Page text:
The air pollution levels in Delhi continue to be abysmal, despite the efforts of the Government and residents alike, making it a must for residents to keep a list of emergency numbers in India handy. In fact, this alarming reality is further emphasised by the fact that as many as 14 Indian cities featured on The WHO’s global air pollution database of 15 most polluted cities in the world, released in Geneva this year, with Delhi ranking sixth on the list. While the city has made some improvement, from being the most polluted city in the world to coming down to the sixth position, it is certainly not reason for rejoicing just yet, as Delhi still averages PM2.5 levels of 143, more than three times the national safe standard. As such, there is a dire need to ensure residents in Delhi have a list of emergency numbers in India, especially patients suffering from breathing ailments like asthma, COPD, and more.
The nation’s capital has been taking a slew of measures to battle the alarming levels of pollution which have been plaguing the city for the past couple of years, with the air quality fluctuating between ‘poor’ and ‘severe’. However, despite initiatives like the Odd-Even Policy on Vehicles, bans on waste burning and civil construction, and the restriction of industrial activities by the National Green Tribunal, as well as ensuring the strict compliance of a Graded Response Action Plan, the situation has not improved substantially. As of Thursday, December 7th, 2018, the air quality in seven major areas of Delhi, namely, Anand Vihar, Ashok Vihar, Mundka, Nehru Nagar, Rohini, Vivek Vihar, and Wazirpur, has fallen to ‘severe’ standards.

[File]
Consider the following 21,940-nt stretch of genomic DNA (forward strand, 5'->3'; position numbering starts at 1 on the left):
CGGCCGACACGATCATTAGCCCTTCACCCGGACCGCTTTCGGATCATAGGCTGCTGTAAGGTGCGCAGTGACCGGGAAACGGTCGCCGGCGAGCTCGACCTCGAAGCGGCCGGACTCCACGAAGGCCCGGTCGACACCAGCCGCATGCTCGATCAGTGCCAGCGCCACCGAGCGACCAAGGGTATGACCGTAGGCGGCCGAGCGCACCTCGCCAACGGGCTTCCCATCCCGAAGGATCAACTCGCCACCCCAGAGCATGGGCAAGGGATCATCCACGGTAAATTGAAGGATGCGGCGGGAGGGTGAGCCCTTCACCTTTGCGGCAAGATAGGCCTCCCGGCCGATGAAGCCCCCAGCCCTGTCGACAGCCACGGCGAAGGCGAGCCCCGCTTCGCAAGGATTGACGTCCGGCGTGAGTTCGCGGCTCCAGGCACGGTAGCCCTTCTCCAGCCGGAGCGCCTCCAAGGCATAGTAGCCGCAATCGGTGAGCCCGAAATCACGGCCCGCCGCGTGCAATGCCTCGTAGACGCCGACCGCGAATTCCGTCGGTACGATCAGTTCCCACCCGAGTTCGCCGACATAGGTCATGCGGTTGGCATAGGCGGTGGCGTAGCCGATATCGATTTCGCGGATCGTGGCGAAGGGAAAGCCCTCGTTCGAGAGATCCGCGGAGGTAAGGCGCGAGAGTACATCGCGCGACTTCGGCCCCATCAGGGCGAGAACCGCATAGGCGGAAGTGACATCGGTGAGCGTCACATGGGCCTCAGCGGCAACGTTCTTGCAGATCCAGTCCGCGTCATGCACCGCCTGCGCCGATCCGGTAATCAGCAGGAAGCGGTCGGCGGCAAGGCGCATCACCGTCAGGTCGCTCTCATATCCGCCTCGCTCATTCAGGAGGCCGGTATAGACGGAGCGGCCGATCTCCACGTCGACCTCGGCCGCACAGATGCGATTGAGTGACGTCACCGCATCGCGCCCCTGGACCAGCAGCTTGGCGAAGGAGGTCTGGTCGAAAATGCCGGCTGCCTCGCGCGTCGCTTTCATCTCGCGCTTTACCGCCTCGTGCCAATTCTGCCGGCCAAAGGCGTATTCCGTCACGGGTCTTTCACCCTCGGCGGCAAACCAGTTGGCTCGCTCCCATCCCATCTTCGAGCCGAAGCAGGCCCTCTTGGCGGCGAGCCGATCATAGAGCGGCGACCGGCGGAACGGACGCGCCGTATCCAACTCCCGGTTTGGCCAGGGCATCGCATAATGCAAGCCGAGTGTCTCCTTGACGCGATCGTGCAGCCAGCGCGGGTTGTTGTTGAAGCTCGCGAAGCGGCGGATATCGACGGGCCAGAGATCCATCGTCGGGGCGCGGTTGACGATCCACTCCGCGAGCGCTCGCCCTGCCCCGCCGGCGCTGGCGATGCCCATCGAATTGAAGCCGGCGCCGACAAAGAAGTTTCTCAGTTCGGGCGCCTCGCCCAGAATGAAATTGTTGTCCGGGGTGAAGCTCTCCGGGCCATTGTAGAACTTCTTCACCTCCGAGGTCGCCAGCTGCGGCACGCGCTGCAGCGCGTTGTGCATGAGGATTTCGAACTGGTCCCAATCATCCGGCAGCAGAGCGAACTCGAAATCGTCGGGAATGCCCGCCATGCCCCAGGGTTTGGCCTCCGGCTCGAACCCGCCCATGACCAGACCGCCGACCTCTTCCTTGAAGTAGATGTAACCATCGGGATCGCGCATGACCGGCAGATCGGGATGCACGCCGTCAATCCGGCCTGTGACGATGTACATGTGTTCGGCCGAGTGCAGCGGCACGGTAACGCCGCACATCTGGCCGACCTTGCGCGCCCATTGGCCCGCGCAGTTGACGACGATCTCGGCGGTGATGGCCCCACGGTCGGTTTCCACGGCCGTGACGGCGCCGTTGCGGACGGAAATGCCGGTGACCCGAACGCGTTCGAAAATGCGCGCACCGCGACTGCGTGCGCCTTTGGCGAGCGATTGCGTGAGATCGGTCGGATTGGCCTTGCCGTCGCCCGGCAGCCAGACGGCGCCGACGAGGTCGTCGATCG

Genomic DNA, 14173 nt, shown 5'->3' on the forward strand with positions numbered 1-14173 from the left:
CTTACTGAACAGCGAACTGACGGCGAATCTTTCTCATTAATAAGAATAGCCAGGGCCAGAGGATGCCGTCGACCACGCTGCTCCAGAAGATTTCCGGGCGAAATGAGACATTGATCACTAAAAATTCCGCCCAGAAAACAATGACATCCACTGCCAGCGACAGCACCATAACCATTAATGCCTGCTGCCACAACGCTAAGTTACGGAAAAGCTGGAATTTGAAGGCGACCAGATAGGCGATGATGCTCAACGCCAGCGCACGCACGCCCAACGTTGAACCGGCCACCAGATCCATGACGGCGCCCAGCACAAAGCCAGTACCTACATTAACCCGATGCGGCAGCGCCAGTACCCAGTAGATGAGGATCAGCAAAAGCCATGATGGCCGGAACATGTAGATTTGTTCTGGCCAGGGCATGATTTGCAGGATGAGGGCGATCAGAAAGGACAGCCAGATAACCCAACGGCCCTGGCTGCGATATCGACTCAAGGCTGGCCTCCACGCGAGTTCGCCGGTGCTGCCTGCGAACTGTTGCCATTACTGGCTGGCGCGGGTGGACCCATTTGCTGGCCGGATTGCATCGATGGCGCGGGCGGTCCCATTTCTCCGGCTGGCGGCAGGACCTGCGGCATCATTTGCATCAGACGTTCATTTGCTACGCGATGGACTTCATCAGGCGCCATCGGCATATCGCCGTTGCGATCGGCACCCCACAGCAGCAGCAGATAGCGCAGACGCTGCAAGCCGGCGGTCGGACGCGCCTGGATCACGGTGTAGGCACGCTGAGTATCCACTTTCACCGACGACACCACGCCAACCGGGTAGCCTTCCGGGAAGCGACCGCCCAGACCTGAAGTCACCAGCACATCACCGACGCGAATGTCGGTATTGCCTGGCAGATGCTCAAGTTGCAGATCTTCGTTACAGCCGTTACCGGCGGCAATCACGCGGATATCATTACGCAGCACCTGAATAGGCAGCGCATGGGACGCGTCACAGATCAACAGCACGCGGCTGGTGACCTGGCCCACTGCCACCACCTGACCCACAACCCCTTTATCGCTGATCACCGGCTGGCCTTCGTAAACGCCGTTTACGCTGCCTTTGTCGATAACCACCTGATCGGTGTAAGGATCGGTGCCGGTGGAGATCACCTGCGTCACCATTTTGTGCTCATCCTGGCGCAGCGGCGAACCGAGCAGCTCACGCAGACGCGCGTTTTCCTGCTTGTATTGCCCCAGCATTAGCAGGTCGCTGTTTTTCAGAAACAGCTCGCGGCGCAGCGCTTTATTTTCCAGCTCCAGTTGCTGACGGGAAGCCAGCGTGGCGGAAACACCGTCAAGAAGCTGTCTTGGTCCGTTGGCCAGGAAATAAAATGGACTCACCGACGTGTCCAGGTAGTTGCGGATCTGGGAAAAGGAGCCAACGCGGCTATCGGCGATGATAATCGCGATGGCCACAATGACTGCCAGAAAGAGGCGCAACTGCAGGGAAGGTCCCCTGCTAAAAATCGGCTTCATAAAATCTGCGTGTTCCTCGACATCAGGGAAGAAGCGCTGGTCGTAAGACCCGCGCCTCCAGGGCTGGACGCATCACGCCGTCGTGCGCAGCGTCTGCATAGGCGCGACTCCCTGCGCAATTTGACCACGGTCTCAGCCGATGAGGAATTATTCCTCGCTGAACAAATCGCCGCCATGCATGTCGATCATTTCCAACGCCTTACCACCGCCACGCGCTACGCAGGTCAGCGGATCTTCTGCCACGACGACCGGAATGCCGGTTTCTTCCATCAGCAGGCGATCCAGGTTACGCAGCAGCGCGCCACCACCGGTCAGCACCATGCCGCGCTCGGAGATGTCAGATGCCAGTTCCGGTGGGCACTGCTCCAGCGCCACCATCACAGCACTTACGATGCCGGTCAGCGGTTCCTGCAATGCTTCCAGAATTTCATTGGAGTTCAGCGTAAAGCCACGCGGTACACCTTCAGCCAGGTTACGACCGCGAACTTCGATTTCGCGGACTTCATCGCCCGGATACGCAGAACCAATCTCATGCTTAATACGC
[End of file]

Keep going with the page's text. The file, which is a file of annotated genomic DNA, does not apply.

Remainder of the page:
In fact, the Central Pollution Control Board (CPCB) has also issued a show-cause notice to the Irrigation and Flood Control Department of the Delhi Government for failing to contain the open burning of waste at the Shahdara drain, recording an overall air quality index (AQI) of 333. The State Government has even had to pay a massive fine of Rs 25 Crores for its inability to curb pollution levels in the city, with the National Green Tribunal emphasizing how residents of the Delhi-NCR region face the risk of permanent damage to their respiratory system because of the highly toxic air. Taking this into consideration, it has become quite clear that an emergency is imminent, highlighting the urgent need for efficient medical emergency services in the state to be on standby, and residents to be made aware of how to avail them.
As such, a list of emergency numbers in India, which includes not only emergency medical ambulances, but also the fire brigade, police, and more, needs to be broadcasted and shared with every residential society in the city. In addition to that, workshops and drills on best practices which can minimise the damage suffered, need to be conducted in schools, corporate offices, and the like, in addition to highlighting the benefits of purifier masks, when going outside. If adhered to, not only can this help protect several residents against the near-deadly air prevailing in the city, but also save lives, until conditions improve.